Part of this work was presented at ECVIM 14th Congress, Barcelona, 2004 and ACVIM Forum, 2006.
Remission of Histiocytic Ulcerative Colitis in Boxer Dogs Correlates with Eradication of Invasive Intramucosal Escherichia coli
Version of Record online: 11 AUG 2009
Copyright © 2009 by the American College of Veterinary Internal Medicine
Journal of Veterinary Internal Medicine
Volume 23, Issue 5, pages 964–969, September/October 2009
How to Cite
Mansfield, C.S., James, F.E., Craven, M., Davies, D.R., O'Hara, A.J., Nicholls, P.K., Dogan, B., MacDonough, S.P. and Simpson, K.W. (2009), Remission of Histiocytic Ulcerative Colitis in Boxer Dogs Correlates with Eradication of Invasive Intramucosal Escherichia coli. Journal of Veterinary Internal Medicine, 23: 964–969. doi: 10.1111/j.1939-1676.2009.0363.x
- Issue online: 1 SEP 2009
- Version of Record online: 11 AUG 2009
- Submitted July 24, 2008; Revised May 9, 2009; Accepted May 31, 2009.
- 16S rDNA;
- Adherent and invasive Escherichia coli;
- Crohn's disease;
- Fluorescent in situ hybridization
Background: Historically, histiocytic ulcerative (HUC) (or granulomatous) colitis of Boxer dogs was considered an idiopathic immune-mediated disease with a poor prognosis. Recent reports of dramatic responses to enrofloxacin and the discovery of invasive Escherichia coli within the colonic mucosa of affected Boxer dogs support an infectious etiology.
Hypothesis: Invasive E. coli is associated with colonic inflammation in Boxer dogs with HUC, and eradication of intramucosal E. coli correlates with clinical and histologic remission.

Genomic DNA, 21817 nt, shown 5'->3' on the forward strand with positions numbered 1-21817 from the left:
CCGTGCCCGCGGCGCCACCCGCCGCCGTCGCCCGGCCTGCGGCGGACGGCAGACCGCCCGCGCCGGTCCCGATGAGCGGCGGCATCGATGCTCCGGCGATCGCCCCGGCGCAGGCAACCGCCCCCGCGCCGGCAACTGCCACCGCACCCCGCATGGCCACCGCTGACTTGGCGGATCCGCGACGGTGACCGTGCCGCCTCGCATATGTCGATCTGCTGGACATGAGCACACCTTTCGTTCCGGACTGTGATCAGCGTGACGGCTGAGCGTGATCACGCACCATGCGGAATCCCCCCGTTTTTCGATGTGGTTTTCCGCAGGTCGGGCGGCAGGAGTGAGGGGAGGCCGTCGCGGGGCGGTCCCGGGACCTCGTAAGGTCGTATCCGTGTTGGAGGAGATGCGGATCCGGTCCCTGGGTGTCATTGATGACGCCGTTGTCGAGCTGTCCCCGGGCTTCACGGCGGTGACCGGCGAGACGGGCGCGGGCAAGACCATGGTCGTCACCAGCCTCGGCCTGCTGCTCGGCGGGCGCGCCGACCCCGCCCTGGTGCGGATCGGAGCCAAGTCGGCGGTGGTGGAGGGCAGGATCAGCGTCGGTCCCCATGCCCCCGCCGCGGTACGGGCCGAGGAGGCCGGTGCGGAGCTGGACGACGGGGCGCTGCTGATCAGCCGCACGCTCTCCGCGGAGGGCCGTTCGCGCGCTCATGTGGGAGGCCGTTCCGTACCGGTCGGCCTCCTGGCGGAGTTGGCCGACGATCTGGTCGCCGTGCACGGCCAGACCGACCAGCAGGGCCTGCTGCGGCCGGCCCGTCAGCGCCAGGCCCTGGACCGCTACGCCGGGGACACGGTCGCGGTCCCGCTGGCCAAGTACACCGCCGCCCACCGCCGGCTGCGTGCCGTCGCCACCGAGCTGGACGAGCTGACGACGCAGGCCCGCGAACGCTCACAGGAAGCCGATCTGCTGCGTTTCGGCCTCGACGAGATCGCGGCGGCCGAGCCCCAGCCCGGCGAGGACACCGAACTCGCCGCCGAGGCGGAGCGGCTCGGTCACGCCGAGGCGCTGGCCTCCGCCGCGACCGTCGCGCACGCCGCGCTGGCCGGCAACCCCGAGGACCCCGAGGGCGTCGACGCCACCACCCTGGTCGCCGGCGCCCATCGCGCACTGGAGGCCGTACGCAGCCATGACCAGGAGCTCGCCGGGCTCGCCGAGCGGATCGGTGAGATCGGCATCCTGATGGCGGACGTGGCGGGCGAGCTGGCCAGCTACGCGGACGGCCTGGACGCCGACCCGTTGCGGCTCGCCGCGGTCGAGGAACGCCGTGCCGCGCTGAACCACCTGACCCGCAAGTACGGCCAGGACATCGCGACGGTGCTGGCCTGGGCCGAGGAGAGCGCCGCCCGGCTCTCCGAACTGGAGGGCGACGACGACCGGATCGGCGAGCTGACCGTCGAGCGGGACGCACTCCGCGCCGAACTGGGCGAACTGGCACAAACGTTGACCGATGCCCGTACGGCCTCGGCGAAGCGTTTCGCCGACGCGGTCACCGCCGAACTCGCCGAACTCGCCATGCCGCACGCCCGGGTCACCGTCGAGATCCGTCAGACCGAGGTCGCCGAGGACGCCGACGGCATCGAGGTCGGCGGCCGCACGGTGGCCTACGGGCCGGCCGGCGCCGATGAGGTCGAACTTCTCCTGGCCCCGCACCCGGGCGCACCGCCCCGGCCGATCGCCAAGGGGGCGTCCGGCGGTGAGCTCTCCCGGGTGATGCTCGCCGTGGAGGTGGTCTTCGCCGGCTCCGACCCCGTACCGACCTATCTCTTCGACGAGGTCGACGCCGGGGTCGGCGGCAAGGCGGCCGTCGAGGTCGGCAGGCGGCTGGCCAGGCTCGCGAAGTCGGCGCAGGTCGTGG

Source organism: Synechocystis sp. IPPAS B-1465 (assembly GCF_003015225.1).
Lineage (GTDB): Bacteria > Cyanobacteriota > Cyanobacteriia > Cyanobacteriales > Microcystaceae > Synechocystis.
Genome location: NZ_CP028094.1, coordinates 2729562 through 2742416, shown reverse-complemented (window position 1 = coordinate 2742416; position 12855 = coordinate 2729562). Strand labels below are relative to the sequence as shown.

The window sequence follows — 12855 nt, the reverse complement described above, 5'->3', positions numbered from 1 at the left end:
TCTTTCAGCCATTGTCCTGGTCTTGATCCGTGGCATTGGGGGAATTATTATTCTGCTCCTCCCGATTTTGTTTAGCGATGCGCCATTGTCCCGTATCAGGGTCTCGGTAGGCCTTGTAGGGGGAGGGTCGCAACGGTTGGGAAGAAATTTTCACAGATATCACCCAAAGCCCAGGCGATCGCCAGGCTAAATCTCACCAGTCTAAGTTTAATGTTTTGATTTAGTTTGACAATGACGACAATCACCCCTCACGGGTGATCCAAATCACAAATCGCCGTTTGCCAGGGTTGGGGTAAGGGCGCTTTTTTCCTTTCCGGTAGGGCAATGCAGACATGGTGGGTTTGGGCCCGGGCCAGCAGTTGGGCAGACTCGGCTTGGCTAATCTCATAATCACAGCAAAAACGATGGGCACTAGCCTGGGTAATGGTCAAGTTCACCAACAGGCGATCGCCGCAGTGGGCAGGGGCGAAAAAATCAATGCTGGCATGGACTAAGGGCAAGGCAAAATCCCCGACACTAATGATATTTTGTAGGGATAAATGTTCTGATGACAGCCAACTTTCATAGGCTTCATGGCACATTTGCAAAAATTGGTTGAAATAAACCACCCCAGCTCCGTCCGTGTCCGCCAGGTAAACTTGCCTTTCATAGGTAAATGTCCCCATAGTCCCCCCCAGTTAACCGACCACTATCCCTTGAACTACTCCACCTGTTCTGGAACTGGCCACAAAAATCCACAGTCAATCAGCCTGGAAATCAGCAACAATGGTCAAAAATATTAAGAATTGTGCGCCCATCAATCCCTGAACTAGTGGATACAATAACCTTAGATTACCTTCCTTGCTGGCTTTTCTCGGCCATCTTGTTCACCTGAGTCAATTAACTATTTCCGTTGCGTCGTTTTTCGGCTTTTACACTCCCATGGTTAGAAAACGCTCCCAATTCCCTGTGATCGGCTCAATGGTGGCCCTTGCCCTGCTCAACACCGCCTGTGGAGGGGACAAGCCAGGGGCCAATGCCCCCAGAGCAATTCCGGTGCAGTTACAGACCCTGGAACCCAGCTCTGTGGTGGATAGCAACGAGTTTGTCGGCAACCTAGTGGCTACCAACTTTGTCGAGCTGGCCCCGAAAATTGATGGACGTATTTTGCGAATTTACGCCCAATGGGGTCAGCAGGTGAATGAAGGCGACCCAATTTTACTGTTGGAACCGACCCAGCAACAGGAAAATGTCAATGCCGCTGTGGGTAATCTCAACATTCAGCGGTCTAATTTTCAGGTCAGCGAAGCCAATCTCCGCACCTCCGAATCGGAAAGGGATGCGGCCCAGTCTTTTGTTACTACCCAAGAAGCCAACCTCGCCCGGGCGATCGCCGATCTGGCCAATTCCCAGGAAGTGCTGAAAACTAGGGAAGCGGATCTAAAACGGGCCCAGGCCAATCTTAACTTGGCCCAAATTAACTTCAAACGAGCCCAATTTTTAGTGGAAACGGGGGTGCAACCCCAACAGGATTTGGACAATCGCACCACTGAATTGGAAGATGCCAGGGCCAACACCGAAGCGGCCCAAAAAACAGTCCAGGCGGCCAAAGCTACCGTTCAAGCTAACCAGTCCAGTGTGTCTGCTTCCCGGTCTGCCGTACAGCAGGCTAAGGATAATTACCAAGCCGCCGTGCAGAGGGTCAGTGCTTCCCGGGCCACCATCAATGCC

Animals: Seven Boxer dogs with HUC.
Methods: Prospective case series. Colonic biopsies were obtained at initial evaluation in 7 dogs, and in 5 dogs after treatment with enrofloxacin. Biopsies were evaluated by standardized histopathology, and fluorescence in situ hybridization (FISH) with probes to eubacteria and E. coli.
Results: Intramucosal E. coli was present in colonic biopsies of 7/7 Boxers with HUC. Clinical response was noted in all dogs within 2 weeks of enrofloxacin (7±3.06 mg/kg q24 h, for 9.5±3.98 weeks) and was sustained in 6 dogs (median disease-free interval to date of 47 months, range 17–62). FISH was negative for E. coli in 4/5 dogs after enrofloxacin. E. coli resistant to enrofloxacin were present in the FISH-positive dog that relapsed.
Conclusions and Clinical Relevance: The correlation between clinical remission and the eradication of mucosally invasive E. coli during treatment with enrofloxacin supports the causal involvement of E. coli in the development of HUC in susceptible Boxer dogs. A poor response to enrofloxacin treatment might be due to colonization with enrofloxacin-resistant E. coli.